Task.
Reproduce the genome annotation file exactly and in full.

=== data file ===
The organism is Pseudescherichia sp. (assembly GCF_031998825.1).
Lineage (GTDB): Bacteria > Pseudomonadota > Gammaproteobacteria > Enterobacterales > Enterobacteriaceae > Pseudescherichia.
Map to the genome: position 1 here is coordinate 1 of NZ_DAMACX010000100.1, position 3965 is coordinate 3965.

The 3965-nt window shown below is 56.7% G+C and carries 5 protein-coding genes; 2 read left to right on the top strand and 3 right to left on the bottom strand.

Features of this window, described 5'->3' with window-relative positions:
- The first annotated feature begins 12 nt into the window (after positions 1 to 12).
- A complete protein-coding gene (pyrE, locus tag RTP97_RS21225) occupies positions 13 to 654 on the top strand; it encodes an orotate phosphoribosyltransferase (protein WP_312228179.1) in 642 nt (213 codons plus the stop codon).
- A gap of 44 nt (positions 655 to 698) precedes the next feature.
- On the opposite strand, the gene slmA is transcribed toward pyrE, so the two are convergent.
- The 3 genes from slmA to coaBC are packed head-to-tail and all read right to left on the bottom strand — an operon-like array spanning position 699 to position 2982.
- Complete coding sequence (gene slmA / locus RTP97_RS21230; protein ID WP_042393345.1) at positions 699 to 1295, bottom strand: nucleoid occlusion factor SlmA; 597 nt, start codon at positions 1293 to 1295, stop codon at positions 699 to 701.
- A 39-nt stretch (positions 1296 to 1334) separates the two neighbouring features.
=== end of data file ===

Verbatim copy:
The organism is Pseudescherichia sp. (assembly GCF_031998825.1).
Lineage (GTDB): Bacteria > Pseudomonadota > Gammaproteobacteria > Enterobacterales > Enterobacteriaceae > Pseudescherichia.
Map to the genome: position 1 here is coordinate 1 of NZ_DAMACX010000100.1, position 3965 is coordinate 3965.

The 3965-nt window shown below is 56.7% G+C and carries 5 protein-coding genes; 2 read left to right on the top strand and 3 right to left on the bottom strand.

Features of this window, described 5'->3' with window-relative positions:
- The first annotated feature begins 12 nt into the window (after positions 1 to 12).
- A complete protein-coding gene (pyrE, locus tag RTP97_RS21225) occupies positions 13 to 654 on the top strand; it encodes an orotate phosphoribosyltransferase (protein WP_312228179.1) in 642 nt (213 codons plus the stop codon).
- A gap of 44 nt (positions 655 to 698) precedes the next feature.
- On the opposite strand, the gene slmA is transcribed toward pyrE, so the two are convergent.
- The 3 genes from slmA to coaBC are packed head-to-tail and all read right to left on the bottom strand — an operon-like array spanning position 699 to position 2982.
- Complete coding sequence (gene slmA / locus RTP97_RS21230; protein ID WP_042393345.1) at positions 699 to 1295, bottom strand: nucleoid occlusion factor SlmA; 597 nt, start codon at positions 1293 to 1295, stop codon at positions 699 to 701.
- A 39-nt stretch (positions 1296 to 1334) separates the two neighbouring features.